This is somewhere I have wanted to go for a long time. I knew that would be passing when we went away for the weekend so made a little time for a visit. Even though I’d like to talk about the aquarium (which is pretty amazing), I need to keep on the TEL topic I think.
After coming across the geological sand pit I am more on the lookout for little snippits of TEL where I wouldn’t expect them. In this case, it was in the middle of what I can only describe as a walk through freezer, towards the Penguins.
The idea is fairly simple and really well done. There was a globe that you can spin a band to change the sea level, with a visual representation of the surface of the Earth. You can also move the globe and see what happens on different land masses. This was an interactive and interesting way to teach about the effect of climate change, to raise awareness of how little a change in sea level is required to greatly reduce the land mass. But, what I found interesting, was you could remove water to see the topography of the sea bed.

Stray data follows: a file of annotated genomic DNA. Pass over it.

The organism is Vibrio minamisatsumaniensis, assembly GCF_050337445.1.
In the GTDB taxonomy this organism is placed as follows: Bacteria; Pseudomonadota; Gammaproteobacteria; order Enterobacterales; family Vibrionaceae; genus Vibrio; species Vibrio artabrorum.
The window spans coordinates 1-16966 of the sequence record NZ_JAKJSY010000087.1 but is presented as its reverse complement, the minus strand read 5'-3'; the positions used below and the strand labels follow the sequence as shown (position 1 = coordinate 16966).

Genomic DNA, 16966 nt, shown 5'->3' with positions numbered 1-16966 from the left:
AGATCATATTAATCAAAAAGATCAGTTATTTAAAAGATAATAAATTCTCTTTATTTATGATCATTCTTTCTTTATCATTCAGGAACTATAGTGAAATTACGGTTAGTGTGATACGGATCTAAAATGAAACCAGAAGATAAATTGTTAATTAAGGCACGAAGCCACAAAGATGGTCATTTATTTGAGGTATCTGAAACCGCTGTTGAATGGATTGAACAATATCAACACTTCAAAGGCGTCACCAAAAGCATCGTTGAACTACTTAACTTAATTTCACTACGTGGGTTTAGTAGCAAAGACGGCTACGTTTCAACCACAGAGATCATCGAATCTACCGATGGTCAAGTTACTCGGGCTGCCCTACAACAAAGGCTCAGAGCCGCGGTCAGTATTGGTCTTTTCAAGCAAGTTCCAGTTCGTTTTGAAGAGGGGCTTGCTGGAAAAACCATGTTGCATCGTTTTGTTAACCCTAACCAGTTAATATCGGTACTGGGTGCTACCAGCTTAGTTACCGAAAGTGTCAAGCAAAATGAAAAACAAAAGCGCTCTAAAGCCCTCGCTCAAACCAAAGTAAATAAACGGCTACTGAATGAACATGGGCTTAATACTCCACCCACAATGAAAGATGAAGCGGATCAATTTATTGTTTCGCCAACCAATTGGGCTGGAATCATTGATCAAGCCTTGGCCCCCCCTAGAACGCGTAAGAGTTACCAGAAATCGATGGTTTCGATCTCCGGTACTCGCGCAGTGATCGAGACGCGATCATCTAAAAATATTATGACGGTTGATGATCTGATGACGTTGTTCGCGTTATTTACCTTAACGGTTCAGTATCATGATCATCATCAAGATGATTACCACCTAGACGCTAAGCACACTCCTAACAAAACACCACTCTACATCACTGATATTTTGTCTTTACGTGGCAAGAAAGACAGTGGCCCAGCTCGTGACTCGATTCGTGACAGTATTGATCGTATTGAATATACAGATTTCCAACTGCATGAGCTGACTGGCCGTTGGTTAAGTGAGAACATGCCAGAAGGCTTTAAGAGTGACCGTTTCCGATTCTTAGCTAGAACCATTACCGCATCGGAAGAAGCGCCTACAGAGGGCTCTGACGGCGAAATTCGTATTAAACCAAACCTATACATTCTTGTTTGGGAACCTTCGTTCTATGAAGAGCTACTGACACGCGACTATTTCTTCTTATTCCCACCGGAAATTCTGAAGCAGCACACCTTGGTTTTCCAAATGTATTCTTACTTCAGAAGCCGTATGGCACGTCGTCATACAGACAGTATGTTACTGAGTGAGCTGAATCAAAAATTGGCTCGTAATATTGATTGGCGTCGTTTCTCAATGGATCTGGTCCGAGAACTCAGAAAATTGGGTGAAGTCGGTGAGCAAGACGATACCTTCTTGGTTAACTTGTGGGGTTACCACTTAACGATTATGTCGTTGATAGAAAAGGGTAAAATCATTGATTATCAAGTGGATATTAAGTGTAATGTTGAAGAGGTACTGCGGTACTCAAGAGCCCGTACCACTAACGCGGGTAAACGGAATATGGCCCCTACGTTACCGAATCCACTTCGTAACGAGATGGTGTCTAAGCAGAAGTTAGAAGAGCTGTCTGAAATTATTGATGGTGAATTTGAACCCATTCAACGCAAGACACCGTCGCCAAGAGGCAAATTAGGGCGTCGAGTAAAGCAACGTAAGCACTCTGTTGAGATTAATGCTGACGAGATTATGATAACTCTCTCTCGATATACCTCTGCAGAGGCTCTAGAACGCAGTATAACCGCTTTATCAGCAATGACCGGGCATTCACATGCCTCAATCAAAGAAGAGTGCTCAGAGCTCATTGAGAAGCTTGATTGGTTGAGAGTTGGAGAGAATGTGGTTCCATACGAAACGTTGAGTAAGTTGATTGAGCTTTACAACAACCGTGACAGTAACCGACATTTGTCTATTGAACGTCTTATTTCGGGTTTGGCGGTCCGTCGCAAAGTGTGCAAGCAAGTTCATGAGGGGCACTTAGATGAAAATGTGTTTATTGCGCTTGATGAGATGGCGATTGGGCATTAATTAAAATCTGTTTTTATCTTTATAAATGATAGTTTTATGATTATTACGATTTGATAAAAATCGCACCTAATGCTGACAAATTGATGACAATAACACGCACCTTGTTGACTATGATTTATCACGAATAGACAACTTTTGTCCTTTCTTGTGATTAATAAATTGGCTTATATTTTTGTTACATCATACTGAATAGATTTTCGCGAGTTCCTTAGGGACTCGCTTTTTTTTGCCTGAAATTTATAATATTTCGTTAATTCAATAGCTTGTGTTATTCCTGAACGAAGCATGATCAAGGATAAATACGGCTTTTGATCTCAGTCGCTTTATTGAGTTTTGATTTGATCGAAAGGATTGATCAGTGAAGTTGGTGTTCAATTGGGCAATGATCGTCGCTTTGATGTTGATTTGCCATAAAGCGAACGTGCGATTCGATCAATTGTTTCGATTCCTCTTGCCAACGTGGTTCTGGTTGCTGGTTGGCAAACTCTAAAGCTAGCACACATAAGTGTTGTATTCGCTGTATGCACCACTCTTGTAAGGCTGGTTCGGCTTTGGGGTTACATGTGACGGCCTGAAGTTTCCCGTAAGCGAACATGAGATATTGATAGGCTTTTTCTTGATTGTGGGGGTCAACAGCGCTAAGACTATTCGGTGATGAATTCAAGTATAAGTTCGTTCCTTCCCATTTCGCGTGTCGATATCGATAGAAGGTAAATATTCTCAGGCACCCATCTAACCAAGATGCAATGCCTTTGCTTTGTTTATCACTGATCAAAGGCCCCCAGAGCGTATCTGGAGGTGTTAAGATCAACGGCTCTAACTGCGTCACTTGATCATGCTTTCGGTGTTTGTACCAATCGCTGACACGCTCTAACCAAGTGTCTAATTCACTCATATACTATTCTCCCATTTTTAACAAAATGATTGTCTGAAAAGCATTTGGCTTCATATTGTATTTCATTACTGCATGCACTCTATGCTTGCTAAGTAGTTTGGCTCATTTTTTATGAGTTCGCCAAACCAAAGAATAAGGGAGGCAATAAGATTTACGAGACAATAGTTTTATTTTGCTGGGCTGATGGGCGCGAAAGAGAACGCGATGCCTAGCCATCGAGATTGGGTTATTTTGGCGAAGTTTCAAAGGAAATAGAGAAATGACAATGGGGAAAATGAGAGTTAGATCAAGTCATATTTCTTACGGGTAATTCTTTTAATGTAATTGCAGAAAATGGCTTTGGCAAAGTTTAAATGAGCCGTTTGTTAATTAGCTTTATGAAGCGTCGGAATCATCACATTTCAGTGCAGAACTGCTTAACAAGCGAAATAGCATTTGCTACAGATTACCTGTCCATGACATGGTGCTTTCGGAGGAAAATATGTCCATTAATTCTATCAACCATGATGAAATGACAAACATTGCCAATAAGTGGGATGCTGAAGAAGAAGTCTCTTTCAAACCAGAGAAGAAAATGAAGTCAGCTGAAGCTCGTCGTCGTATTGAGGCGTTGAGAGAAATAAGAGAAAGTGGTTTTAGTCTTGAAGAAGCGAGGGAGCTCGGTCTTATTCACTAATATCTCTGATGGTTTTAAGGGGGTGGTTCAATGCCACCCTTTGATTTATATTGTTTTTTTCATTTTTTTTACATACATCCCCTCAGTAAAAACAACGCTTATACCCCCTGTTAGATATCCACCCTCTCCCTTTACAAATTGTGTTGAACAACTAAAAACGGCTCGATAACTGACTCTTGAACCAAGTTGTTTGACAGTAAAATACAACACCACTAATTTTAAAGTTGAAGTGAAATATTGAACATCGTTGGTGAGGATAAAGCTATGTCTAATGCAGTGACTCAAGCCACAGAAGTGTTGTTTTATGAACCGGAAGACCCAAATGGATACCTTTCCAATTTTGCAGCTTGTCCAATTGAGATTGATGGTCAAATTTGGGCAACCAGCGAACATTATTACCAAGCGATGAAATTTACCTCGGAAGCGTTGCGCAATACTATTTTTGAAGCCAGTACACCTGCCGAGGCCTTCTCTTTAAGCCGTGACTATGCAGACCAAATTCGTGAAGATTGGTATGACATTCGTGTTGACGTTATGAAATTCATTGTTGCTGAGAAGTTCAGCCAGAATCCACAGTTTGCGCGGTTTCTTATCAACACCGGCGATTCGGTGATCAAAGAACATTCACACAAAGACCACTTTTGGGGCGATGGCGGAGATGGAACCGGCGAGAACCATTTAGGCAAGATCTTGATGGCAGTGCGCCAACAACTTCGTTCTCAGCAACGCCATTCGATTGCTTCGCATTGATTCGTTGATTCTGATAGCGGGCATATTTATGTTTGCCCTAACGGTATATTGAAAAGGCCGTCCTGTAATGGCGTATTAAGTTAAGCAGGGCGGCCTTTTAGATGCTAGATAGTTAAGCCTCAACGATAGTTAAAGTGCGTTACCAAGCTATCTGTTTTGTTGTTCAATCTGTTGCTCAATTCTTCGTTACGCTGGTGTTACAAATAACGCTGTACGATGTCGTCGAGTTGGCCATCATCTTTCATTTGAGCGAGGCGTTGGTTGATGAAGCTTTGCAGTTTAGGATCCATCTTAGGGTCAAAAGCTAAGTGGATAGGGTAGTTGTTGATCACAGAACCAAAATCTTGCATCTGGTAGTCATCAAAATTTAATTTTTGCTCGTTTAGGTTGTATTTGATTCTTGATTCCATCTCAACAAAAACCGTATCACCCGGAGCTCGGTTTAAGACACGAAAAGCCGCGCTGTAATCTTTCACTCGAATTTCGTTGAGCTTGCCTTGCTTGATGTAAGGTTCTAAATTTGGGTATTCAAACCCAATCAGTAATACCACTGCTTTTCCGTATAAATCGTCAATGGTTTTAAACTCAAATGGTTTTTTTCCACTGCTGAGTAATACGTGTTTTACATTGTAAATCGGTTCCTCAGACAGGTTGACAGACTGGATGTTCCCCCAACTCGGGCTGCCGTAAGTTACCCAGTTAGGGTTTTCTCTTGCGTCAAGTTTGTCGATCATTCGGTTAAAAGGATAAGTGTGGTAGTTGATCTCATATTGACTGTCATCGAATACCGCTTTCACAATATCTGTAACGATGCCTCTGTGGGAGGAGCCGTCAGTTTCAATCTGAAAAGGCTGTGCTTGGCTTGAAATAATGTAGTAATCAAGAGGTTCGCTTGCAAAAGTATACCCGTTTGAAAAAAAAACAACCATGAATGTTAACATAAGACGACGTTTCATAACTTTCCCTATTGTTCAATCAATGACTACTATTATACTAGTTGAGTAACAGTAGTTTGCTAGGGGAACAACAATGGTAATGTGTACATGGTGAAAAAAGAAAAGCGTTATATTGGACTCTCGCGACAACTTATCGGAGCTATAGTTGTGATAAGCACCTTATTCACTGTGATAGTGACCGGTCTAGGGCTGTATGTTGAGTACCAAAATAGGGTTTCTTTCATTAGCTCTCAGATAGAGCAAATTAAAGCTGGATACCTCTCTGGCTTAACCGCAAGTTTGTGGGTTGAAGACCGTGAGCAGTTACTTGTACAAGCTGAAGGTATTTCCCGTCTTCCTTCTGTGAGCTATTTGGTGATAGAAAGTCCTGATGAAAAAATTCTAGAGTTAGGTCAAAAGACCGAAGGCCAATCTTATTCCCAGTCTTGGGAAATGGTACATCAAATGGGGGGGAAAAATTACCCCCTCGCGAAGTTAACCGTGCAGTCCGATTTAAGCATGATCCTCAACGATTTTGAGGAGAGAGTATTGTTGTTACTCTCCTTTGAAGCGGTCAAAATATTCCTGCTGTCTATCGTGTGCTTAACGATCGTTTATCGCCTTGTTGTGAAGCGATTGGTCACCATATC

This looks to a be a projector inside the unit, and some way of detecting touch on the hemisphere.
This globe also came with some material on global warming and the expansion of the sea water due to temperature rises. Which I liked, as I kind of felt that the GeoPark needed a little explanation about what was going on with their sand pit.
I think this is another great example of accidental learning. One of my motivations for encouraging the use of TEL is to move away from paper for sustainability, so a TEL device that is centred around this theme got me a little excited.